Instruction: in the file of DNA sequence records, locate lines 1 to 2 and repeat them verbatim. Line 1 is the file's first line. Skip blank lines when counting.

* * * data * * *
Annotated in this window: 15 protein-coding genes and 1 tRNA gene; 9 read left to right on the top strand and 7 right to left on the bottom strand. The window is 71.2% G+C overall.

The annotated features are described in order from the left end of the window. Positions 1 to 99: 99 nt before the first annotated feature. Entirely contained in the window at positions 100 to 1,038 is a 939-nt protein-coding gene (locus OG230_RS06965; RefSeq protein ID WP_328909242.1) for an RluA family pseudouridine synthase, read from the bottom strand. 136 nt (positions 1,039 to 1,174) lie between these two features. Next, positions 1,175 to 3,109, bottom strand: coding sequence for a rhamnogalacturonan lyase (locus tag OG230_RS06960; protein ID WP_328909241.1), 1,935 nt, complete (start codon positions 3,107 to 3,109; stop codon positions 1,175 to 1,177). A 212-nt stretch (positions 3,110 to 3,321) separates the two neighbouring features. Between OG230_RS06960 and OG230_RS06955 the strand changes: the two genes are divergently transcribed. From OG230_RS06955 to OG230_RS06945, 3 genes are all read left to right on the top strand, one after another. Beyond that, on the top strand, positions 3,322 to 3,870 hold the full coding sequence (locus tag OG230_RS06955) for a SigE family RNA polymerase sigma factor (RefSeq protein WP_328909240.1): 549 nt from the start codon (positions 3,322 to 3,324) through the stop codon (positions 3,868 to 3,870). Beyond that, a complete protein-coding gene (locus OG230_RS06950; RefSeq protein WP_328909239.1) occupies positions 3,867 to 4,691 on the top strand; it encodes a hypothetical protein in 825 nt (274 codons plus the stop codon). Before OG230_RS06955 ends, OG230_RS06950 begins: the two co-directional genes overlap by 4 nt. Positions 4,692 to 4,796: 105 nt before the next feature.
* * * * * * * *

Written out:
Annotated in this window: 15 protein-coding genes and 1 tRNA gene; 9 read left to right on the top strand and 7 right to left on the bottom strand. The window is 71.2% G+C overall.

The annotated features are described in order from the left end of the window. Positions 1 to 99: 99 nt before the first annotated feature. Entirely contained in the window at positions 100 to 1,038 is a 939-nt protein-coding gene (locus OG230_RS06965; RefSeq protein ID WP_328909242.1) for an RluA family pseudouridine synthase, read from the bottom strand. 136 nt (positions 1,039 to 1,174) lie between these two features. Next, positions 1,175 to 3,109, bottom strand: coding sequence for a rhamnogalacturonan lyase (locus tag OG230_RS06960; protein ID WP_328909241.1), 1,935 nt, complete (start codon positions 3,107 to 3,109; stop codon positions 1,175 to 1,177). A 212-nt stretch (positions 3,110 to 3,321) separates the two neighbouring features. Between OG230_RS06960 and OG230_RS06955 the strand changes: the two genes are divergently transcribed. From OG230_RS06955 to OG230_RS06945, 3 genes are all read left to right on the top strand, one after another. Beyond that, on the top strand, positions 3,322 to 3,870 hold the full coding sequence (locus tag OG230_RS06955) for a SigE family RNA polymerase sigma factor (RefSeq protein WP_328909240.1): 549 nt from the start codon (positions 3,322 to 3,324) through the stop codon (positions 3,868 to 3,870). Beyond that, a complete protein-coding gene (locus OG230_RS06950; RefSeq protein WP_328909239.1) occupies positions 3,867 to 4,691 on the top strand; it encodes a hypothetical protein in 825 nt (274 codons plus the stop codon). Before OG230_RS06955 ends, OG230_RS06950 begins: the two co-directional genes overlap by 4 nt. Positions 4,692 to 4,796: 105 nt before the next feature.